Through the Board Chairman's regular updates, stakeholders have been kept informed of the Board's intent to publish its Rules as a statutory instrument, as defined by the SIA. The Chairman also indicated that stakeholders would be informed, prior to prepublication of the proposed rules in the Canada Gazette, of the opportunity to comment on these rules. There has been no response from stakeholders other than an indication that they are awaiting learning more about the proposal once it is made public. The Board will carefully consider any comments that may be provided by stakeholders during the prepublication stage.
The proposed Rules codify current practices and thereby make them enforceable. They are not expected to have a negative impact on applicants and appellants. They are expected to provide greater clarity and achieve enhanced efficiencies for veterans and their families and stakeholder groups, and more efficient adjudications of pension claims before the Board. Veterans will understand the terminology used by the Board, and will better understand how and when to submit evidence and avoid undue delays or adjournments necessary due to late filing of evidence. Those contemplating seeking a compassionate award or an interpretation from the Board will know what is necessary in those proceedings.
The proposed Rules were designed to impose no or minimal cost or additional burden for veterans, and have no impact on business, or on public money (except perhaps savings through greater efficiency). There will be no new additional cost to the Government of Canada associated with these Rules.
Implementation, enforcement and service standards
The proposed Rules would come into force upon registration.
During the prepublication period, the public may provide comments, and any comments provided will be considered. Stakeholders will be informed of the published Rules through publication on the Board website, and through an email distribution list. As of the coming-into-force date, the Rules will be applied to all proceedings that are before the Board.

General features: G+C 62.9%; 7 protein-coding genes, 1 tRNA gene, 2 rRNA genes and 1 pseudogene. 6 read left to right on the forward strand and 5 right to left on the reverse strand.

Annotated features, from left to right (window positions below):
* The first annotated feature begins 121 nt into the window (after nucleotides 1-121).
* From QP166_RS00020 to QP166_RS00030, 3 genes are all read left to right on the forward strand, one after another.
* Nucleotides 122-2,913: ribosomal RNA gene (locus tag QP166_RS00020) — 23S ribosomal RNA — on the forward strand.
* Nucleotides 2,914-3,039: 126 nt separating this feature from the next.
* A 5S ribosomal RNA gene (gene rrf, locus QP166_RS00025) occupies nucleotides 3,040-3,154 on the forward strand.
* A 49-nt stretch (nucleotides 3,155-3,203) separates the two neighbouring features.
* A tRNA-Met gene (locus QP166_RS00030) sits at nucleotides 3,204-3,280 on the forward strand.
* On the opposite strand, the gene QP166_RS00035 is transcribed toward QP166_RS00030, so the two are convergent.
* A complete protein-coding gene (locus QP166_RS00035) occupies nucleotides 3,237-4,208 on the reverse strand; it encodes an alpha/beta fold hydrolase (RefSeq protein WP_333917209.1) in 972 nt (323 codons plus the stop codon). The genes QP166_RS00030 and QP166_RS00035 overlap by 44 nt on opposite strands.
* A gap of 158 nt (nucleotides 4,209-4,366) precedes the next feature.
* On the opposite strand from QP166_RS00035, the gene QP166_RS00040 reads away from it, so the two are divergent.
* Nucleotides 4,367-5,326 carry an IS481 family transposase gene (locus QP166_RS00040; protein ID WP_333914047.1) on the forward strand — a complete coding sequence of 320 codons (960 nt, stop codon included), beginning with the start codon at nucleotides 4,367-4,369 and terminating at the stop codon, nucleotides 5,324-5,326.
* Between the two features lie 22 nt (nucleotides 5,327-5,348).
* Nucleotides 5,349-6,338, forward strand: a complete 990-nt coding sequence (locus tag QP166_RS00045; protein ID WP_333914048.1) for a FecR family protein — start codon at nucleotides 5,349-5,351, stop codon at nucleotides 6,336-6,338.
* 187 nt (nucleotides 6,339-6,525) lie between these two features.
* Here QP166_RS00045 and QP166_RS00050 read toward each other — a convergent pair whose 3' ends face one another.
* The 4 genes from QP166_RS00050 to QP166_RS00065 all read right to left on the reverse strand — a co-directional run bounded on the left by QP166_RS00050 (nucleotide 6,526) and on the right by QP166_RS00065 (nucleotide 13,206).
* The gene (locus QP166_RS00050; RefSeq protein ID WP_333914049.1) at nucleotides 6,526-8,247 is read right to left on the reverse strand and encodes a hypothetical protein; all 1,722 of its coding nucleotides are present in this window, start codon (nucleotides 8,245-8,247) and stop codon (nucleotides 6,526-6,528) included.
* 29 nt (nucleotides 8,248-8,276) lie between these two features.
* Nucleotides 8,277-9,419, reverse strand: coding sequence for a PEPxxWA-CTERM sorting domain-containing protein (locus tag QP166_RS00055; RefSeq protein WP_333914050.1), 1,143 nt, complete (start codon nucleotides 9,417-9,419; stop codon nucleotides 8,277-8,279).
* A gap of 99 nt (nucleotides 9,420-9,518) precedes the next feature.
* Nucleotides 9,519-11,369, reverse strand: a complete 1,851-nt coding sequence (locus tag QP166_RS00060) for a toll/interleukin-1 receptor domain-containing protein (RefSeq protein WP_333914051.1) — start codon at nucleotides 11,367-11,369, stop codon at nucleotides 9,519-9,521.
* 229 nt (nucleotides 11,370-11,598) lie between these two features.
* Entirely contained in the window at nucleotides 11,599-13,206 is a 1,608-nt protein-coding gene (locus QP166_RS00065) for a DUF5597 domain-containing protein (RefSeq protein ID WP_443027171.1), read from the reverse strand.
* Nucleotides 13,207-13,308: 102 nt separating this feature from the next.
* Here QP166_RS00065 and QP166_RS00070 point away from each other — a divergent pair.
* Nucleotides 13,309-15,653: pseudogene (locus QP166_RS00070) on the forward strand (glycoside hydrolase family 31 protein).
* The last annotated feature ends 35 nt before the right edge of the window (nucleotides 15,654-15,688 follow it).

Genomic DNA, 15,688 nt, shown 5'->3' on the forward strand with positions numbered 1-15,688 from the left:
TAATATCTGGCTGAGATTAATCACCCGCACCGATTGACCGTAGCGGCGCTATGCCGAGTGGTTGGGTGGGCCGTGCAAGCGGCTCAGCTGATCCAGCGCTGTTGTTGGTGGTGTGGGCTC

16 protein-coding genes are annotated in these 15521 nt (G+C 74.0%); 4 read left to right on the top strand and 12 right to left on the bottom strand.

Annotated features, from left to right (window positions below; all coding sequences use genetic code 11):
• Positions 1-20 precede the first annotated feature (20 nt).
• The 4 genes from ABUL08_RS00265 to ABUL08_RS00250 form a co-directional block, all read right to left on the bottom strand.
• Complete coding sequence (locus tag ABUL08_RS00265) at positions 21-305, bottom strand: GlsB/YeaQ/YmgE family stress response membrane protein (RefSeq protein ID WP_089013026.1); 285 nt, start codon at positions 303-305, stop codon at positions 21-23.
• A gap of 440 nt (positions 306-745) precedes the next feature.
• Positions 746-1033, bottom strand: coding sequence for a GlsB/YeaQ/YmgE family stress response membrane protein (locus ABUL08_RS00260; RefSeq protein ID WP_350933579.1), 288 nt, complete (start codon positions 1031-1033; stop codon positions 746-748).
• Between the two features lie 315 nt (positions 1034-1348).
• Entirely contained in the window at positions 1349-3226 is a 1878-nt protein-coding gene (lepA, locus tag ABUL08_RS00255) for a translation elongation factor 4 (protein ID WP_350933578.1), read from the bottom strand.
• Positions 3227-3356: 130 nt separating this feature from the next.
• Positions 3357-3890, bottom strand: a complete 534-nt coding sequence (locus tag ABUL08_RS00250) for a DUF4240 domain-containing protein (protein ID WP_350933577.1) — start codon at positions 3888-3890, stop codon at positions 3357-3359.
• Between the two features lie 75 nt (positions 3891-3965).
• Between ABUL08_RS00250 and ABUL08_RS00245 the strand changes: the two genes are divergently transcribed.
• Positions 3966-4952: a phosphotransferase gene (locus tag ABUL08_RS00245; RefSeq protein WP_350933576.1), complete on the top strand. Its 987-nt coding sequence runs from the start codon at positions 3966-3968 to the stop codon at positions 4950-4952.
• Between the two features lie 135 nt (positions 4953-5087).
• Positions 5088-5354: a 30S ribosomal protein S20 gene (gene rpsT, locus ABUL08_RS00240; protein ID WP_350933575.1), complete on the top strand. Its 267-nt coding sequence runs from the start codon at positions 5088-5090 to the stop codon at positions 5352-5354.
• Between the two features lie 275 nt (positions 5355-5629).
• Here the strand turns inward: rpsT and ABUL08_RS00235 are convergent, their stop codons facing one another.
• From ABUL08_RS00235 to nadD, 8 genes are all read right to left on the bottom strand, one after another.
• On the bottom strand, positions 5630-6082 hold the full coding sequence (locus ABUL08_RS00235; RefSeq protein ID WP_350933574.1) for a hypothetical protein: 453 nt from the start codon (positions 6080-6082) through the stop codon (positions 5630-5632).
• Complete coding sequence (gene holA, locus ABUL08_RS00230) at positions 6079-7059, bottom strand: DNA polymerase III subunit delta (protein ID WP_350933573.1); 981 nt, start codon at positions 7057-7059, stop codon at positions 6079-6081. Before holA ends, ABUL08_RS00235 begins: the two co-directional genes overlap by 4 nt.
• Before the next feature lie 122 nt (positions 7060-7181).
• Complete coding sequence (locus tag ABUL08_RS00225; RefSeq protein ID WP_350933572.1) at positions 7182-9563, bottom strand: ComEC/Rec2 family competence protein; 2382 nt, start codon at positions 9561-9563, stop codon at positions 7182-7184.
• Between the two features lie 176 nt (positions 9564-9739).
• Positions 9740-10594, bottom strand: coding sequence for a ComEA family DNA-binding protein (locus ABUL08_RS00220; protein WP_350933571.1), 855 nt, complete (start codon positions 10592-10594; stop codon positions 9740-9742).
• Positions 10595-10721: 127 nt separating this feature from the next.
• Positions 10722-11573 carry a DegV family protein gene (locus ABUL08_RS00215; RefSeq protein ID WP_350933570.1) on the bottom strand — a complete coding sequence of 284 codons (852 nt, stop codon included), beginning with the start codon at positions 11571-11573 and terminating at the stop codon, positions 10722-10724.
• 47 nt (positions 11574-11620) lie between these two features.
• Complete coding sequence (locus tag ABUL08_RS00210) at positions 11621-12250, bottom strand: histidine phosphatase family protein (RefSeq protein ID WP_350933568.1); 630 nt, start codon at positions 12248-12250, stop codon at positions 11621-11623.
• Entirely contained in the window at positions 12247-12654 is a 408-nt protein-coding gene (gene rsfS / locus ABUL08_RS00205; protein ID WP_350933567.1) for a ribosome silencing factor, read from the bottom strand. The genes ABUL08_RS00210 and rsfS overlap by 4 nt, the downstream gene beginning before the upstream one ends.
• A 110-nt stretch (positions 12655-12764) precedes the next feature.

Veterans Review and Appeal Board
161 Grafton Street
P.O. Box 9900
Charlottetown, Prince Edward Island
PROPOSED REGULATORY TEXT
Notice is given that the Veterans Review and Appeal Board, pursuant to subsection 44(1) of the Veterans Review and Appeal Board Act footnote a, proposes to make the annexed Veterans Review and Appeal Board Rules of Practice and Procedure.
Interested persons may make representations concerning the proposed Rules within 30 days after the date of publication of this notice. All such representations must cite the Canada Gazette, Part I, and the date of publication of this notice, and be addressed to Thomas Jarmyn, Chairperson of the Veterans Review and Appeal Board, 161 Grafton Street, P.O. Box 9900, Charlottetown, Prince Edward Island C1A 8V7 (email: VRAB-Chair-President-TACRA@vrab-tacra.gc.ca).
Charlottetown, March 5, 2018
Chairperson of the Veterans Review and Appeal Board
Veterans Review and Appeal Board Rules of Practice and Procedure
1 The following definitions apply in these Rules.
Act means the Veterans Review and Appeal Board Act. (Loi)
expert means a person who has special knowledge, through education or experience, of a matter for which they provide an opinion to the Board. (expert)
expert report means a report that is prepared by an expert for the purpose of assisting the Board and presented as evidence in support of a proceeding under the Act. (rapport d'expert)
Regulations means the Veterans Review and Appeal Board Regulations. (Règlement)
Interpretation and application of Rules
2 These Rules must be interpreted and applied so as to permit the claims of veterans and their families to be determined in a manner that is just and as inexpensive and expeditious as possible.
Materials to be provided